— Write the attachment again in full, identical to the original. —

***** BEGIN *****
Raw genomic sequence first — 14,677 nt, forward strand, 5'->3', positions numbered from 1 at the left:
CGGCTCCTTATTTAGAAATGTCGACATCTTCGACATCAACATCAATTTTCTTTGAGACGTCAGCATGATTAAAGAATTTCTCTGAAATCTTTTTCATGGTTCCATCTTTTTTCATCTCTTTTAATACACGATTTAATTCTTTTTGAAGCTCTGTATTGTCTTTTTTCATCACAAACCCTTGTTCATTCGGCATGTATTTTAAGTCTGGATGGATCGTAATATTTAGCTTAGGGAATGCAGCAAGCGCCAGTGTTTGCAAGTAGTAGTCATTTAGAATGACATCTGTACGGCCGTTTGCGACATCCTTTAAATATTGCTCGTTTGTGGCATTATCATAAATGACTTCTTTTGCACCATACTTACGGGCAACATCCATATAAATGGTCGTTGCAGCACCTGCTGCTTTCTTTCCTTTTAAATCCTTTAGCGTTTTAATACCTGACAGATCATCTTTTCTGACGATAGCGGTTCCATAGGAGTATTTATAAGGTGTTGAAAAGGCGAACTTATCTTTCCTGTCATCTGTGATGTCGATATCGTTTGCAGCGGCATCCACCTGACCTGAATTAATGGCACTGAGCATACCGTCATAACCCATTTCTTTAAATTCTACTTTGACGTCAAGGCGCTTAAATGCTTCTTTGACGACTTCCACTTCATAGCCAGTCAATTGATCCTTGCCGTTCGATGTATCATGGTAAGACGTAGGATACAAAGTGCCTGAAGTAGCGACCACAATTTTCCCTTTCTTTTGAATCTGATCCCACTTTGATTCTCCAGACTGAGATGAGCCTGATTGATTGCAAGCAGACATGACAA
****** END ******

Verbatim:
Raw genomic sequence first — 14,677 nt, forward strand, 5'->3', positions numbered from 1 at the left:
CGGCTCCTTATTTAGAAATGTCGACATCTTCGACATCAACATCAATTTTCTTTGAGACGTCAGCATGATTAAAGAATTTCTCTGAAATCTTTTTCATGGTTCCATCTTTTTTCATCTCTTTTAATACACGATTTAATTCTTTTTGAAGCTCTGTATTGTCTTTTTTCATCACAAACCCTTGTTCATTCGGCATGTATTTTAAGTCTGGATGGATCGTAATATTTAGCTTAGGGAATGCAGCAAGCGCCAGTGTTTGCAAGTAGTAGTCATTTAGAATGACATCTGTACGGCCGTTTGCGACATCCTTTAAATATTGCTCGTTTGTGGCATTATCATAAATGACTTCTTTTGCACCATACTTACGGGCAACATCCATATAAATGGTCGTTGCAGCACCTGCTGCTTTCTTTCCTTTTAAATCCTTTAGCGTTTTAATACCTGACAGATCATCTTTTCTGACGATAGCGGTTCCATAGGAGTATTTATAAGGTGTTGAAAAGGCGAACTTATCTTTCCTGTCATCTGTGATGTCGATATCGTTTGCAGCGGCATCCACCTGACCTGAATTAATGGCACTGAGCATACCGTCATAACCCATTTCTTTAAATTCTACTTTGACGTCAAGGCGCTTAAATGCTTCTTTGACGACTTCCACTTCATAGCCAGTCAATTGATCCTTGCCGTTCGATGTATCATGGTAAGACGTAGGATACAAAGTGCCTGAAGTAGCGACCACAATTTTCCCTTTCTTTTGAATCTGATCCCACTTTGATTCTCCAGACTGAGATGAGCCTGATTGATTGCAAGCAGACATGACAA